House Democrats propose multibillion-dollar COVID-19 relief package
House Democrats proposed a multibillion-dollar COVID-19 relief bill that would boost investments in public health, vaccines, testing and health care services for the poor.
The proposal from the Energy and Commerce Committee, which has broad jurisdiction over health care, largely mirrors portions of the framework for a COVID-19 relief package and other proposals released by President Biden, with more funding for the Centers for Disease Control and Prevention (CDC) and expansion of Medicaid to more groups of people.
“As new variants of the virus emerge, it is vital that Congress act quickly to provide relief to the American people and the resources and support needed to bring an end to the COVID-19 pandemic,” said Chairman Frank Pallone Jr. (D-N.J.).
The bill includes:
- Incentives for states to expand Medicaid to more groups of people, including postpartum women, prisoners 30 days before release and more low-income adults.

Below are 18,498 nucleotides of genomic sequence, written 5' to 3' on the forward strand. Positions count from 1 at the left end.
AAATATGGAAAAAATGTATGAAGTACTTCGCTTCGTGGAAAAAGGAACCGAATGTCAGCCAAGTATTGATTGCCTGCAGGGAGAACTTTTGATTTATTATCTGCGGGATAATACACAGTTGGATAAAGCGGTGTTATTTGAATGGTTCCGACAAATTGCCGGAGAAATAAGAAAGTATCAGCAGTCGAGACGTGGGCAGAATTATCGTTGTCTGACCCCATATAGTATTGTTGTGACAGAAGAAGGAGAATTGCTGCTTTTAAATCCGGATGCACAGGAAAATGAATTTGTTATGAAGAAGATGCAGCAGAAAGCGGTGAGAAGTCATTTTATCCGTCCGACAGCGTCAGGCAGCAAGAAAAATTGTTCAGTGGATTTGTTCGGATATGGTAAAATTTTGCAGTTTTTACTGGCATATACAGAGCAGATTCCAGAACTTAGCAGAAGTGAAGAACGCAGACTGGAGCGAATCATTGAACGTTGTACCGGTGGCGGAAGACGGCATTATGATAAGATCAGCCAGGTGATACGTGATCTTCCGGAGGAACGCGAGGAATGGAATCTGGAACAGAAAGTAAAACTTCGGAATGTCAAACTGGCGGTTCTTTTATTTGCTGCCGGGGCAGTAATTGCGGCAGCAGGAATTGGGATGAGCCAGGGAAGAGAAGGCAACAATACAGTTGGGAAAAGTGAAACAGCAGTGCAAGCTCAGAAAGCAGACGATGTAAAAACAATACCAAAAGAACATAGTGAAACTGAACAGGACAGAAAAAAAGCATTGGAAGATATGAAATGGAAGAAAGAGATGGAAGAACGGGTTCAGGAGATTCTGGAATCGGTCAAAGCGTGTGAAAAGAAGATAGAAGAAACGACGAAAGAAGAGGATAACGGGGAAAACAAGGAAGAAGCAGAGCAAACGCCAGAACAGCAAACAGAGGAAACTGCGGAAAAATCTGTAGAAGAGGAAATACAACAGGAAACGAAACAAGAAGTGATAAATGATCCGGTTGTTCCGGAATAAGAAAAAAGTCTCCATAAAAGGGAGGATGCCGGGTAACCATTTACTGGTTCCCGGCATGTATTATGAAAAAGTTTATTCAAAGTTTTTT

- $8.5 billion for the CDC for COVID-19 vaccine distribution, promotion, administration and monitoring, including $1 billion for education campaigns that dispel concerns about the vaccine.
- $5.2 billion for the Department of Health and Human Services to support the research, development, manufacturing and purchasing of vaccines, treatments and other medical products needed for the COVID response.
- $46 billion for HHS to implement a national testing and contact tracing strategy and support those efforts at state and local levels.
- Billions of dollars to support the public health workforce, community health centers, and grant programs responding to substance abuse prevention, treatment and mental health issues.